Dollar Tree and OSHA have reached an agreement to settle 13 inspections at the retailer’s stores for $825,000. The agreement includes pages of specifics on how Dollar Tree will change its safety program.
The corporate-wide settlement affects Dollar Tree stores nationwide in federal OSHA states. State OSHAs are encouraged to also honor the settlement’s requirements.
Inspections uncovered a pattern of violations, including:
- blocked emergency exits
- obstructed access to exit routes
- improper material storage, and
- electrical hazards.
The two-year agreement requires Dollar Tree to:
- develop and implement a comprehensive safety and health program that incorporates “management commitment, employee participation, hazard identification and control, education and training for employees and managers, and program evaluation”
- publish a safety newsletter at least quarterly
- allow a third-party monitor to audit 50 stores and share results with store managers who must correct issues within three weeks
- conduct its own internal store safety inspections
- encourage employees to use a new, toll-free number for anonymously reporting safety and health issues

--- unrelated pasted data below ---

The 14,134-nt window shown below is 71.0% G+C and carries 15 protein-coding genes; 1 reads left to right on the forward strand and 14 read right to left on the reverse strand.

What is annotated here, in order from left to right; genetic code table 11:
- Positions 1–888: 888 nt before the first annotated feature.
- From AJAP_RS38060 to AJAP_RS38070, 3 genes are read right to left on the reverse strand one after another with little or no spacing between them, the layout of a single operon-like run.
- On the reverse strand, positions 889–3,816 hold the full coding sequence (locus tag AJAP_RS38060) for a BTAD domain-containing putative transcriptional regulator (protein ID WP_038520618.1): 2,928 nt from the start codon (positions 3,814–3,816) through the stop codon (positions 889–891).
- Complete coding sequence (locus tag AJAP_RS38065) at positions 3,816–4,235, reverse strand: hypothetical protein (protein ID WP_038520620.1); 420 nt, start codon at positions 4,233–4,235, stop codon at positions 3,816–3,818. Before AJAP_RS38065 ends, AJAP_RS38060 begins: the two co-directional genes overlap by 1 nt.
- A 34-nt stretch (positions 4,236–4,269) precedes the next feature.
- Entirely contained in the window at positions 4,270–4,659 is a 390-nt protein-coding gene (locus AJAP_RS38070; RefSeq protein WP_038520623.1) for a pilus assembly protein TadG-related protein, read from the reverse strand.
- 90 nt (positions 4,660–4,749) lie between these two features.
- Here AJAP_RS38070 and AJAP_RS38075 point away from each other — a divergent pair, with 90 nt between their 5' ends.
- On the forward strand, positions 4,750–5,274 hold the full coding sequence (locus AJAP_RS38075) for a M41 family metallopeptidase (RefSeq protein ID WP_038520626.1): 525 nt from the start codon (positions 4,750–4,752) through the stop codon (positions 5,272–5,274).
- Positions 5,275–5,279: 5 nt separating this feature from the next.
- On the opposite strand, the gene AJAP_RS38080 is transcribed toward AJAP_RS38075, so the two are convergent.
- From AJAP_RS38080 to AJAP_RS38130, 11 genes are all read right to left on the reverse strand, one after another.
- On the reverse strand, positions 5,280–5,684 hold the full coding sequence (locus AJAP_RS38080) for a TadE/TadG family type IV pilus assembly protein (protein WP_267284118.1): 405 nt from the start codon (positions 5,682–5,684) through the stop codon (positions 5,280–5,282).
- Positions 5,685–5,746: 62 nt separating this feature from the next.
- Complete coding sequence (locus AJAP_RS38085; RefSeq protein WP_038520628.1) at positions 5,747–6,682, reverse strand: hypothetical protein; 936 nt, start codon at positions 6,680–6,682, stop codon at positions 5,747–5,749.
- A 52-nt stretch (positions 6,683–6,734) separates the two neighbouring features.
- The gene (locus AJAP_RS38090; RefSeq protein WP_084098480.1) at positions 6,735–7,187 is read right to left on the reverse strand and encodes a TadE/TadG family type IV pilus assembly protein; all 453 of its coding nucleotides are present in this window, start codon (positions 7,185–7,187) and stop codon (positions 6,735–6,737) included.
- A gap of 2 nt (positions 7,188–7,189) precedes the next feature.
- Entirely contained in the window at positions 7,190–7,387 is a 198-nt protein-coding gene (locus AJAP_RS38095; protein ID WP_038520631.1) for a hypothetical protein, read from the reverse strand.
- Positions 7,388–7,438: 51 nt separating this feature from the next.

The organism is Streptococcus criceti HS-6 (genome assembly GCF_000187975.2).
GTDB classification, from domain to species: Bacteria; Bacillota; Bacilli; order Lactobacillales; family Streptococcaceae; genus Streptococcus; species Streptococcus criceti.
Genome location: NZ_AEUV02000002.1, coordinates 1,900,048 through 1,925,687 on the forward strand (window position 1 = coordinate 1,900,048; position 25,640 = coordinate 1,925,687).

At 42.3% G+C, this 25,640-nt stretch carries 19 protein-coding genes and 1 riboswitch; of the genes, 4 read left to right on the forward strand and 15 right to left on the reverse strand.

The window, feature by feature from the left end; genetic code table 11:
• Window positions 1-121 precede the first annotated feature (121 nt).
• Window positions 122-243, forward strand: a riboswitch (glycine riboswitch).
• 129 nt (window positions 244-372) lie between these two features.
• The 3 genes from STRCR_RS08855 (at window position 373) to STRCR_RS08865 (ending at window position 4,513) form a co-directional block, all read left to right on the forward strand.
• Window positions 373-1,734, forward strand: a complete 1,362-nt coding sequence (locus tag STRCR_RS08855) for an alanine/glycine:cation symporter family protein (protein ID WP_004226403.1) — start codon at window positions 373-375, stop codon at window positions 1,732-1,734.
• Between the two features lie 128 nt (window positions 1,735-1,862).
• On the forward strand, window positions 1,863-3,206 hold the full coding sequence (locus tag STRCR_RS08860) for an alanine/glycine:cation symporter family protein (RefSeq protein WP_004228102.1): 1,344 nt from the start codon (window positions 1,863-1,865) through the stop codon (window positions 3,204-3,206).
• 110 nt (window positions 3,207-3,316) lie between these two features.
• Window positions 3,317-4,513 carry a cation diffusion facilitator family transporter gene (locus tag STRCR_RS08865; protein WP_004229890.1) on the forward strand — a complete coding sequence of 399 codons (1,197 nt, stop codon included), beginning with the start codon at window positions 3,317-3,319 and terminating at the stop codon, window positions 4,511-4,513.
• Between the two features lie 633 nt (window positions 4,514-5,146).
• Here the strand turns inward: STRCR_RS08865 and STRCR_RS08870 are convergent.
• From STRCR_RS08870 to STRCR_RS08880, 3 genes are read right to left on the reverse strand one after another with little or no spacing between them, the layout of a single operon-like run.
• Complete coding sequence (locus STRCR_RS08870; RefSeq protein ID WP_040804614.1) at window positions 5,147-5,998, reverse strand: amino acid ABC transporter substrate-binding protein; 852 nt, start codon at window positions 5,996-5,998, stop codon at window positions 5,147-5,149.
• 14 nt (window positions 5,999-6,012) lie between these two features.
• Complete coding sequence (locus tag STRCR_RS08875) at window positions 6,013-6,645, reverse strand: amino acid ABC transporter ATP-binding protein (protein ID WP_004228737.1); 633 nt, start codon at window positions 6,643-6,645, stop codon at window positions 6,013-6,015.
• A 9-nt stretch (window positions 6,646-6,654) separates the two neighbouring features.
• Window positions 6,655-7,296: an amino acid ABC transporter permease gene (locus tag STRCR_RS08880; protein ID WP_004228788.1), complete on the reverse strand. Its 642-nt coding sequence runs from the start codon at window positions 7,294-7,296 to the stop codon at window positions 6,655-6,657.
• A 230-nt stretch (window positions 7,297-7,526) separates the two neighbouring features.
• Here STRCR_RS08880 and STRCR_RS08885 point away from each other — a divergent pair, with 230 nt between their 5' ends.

- prohibit stacking or storing materials or equipment in ways that would block access to emergency exits and electrical equipment
- require routes to emergency exits and electrical equipment be at least 28 inches wide
- use brightly colored lines on stock room floors to designate aisles
- review delivery and unloading systems to ensure placement of received merchandise and materials in designated storage or sales areas that don’t obstruct access to exits and electrical equipment or create storage hazards
- have adequate staffing to move materials during deliveries
- abate the hazards cited in the 13 inspections by specified dates
- conduct immediate safety training for employees at its stores
- maintain safety training records
- provide safety retraining when problems are found
- appoint a corporate contact person to deal with OSHA, and
- file annual compliance reports to OSHA.
OSHA maintains the right to issues failure-to-abate citations if hazards aren’t properly corrected.
“This resolution with Dollar Tree expresses the U.S. Department of Labor’s commitment to seek and obtain compliance with the worker safety and health laws we enforce at all locations of a multi-establishment enterprise,” said Solicitor of Labor Patricia Smith.
Dollar Tree owns 2,400 stores across the U.S. The company hasn’t issued a statement on the settlement.